According to a survey by Workplace Options, 59 per cent of American workers use their mobile devices to do work after normal business hours, reported. Another survey, from Good Technology, found that 68 per cent of people check their work email before 8am, 50 per cent check it while in bed, 57 per cent do so on family outings, and 38 per cent even check their email at the dinner table. However, this can cause more than just stress on your mental health; it can cause physical problems as well. Along with psychological issues, checking email outside of work hours can also lead to gastrointestinal and cardiovascular problems, a study in the journal Chronobiology International found, as reported by

It’s OK to check in if you’re expecting an important update, but it’s better for you if you can avoid staying in office mode during your non-working hours.


Sometimes the best email strategy is knowing when to not use email at all. If you’re having a back and forth with your boss or a co-worker that doesn’t require a face-to-face meeting but is taking up valuable time over email, take advantage of your company’s instant messaging system. You can also use other chat options like Slack or Gchat. Instant messaging (IM) can take some of the wait time out of your conversation and keep you away from your already stressful inbox.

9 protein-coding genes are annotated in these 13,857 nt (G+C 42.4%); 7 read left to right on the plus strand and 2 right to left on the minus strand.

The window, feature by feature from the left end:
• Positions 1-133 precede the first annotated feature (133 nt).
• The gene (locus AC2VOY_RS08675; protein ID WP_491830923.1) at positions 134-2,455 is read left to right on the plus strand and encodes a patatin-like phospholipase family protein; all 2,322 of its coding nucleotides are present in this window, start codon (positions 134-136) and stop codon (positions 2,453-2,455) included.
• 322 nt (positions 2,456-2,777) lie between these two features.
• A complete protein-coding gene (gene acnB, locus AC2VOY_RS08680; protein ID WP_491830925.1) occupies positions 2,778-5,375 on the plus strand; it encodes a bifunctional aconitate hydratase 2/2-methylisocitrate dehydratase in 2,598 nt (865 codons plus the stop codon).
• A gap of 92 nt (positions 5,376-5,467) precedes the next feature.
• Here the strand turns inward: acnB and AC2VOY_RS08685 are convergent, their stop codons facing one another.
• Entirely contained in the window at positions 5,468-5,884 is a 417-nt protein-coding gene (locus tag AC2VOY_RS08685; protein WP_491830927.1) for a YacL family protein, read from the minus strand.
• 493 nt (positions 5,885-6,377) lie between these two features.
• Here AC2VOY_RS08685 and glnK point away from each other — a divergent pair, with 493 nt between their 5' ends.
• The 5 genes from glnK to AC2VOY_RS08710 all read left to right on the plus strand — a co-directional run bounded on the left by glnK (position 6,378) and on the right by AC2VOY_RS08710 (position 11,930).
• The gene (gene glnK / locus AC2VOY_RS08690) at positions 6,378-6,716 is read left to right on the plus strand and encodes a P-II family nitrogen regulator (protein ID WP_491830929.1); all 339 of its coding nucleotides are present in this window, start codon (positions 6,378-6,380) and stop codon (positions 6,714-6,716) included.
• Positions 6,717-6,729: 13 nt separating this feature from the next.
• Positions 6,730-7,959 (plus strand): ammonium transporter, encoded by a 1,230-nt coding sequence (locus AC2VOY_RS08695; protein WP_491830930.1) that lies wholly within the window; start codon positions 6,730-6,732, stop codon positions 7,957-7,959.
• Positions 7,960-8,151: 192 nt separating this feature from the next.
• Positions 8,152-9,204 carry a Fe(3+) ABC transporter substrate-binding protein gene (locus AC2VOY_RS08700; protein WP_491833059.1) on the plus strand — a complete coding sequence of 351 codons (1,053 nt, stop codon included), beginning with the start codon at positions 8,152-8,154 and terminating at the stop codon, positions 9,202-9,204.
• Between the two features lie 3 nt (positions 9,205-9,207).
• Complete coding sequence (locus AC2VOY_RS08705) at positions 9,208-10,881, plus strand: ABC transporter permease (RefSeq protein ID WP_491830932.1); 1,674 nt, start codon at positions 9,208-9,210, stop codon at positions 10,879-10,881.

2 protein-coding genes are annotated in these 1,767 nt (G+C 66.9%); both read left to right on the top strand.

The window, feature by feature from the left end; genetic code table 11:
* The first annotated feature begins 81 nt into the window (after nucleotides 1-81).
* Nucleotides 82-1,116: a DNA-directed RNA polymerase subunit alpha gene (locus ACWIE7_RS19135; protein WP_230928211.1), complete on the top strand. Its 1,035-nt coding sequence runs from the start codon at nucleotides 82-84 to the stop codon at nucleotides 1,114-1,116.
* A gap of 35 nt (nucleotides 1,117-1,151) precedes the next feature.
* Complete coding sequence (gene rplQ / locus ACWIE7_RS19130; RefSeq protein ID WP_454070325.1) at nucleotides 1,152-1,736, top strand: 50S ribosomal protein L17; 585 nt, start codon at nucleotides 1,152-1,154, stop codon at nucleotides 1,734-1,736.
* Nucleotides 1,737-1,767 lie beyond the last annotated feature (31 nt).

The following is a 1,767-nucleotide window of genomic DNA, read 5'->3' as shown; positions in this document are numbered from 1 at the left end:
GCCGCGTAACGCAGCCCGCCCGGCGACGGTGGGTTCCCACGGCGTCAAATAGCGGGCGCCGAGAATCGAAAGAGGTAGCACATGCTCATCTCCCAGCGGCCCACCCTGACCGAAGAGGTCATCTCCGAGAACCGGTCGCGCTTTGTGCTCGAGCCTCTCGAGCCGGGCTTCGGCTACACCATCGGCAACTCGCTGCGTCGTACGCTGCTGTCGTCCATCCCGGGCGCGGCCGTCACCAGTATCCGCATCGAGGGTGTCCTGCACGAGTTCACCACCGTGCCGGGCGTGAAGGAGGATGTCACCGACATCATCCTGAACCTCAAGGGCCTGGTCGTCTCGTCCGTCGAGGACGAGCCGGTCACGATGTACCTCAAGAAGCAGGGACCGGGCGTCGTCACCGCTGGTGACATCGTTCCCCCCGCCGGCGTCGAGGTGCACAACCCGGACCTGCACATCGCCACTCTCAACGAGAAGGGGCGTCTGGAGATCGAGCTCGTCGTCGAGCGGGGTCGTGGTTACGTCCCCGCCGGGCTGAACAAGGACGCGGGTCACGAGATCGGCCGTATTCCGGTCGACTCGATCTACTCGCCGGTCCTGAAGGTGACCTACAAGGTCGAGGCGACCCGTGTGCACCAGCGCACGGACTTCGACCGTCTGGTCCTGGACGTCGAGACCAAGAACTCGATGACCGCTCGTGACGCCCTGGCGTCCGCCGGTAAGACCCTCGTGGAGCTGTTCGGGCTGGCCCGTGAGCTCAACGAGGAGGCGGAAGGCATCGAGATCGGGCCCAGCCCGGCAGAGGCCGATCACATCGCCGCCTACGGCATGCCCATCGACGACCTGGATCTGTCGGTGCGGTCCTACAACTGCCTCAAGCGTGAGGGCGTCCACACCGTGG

According to a report from The Radicati Group, the use of instant messaging by businesses is continuing to grow; the number of IM accounts worldwide totalled 3.2 billion in 2015. And it’s often used in the same situations in which many people would normally rely on email. And according to The Guardian, many business owners have found that switching to instant messaging has reduced stress and simplified daily internal communications. For example, Steven Drost, CEO of Stipso, said that he used to wake up to 100 emails every day, but after switching to IM, he estimated his inbox was about 60 per cent less full,The Guardianreported.

Of course, instant messaging can also be a distraction. So make use of your chat client’s options by setting your status to busy or unavailable when you’re in meetings or working on a project that requires your undivided attention.


No one likes reading long, work-related emails, so don’t waste your time sending wordy emails, either.

According to a study fromMailTime, the longer an email is, the less likely recipients are to actually read it. The survey found that 19 per cent of people won’t read an email that’s longer than one paragraph, 51 per cent won’t read past the second paragraph, 76 won’t read an email longer than three paragraphs, and 84 per cent won’t read emails longer than four paragraphs. So, if you want to save yourself time and ensure that your message is actually effective, keep it short.

This includes email forwards, too; sending out huge, disorganised threads is overwhelming to your co-workers and employees,Forbes said. Instead, try picking out the important details and sending out only what’s necessary (and to whom — don’t be too generous with the reply-all button, either.)

Online Source

The Indian Telegraph Sydney Australia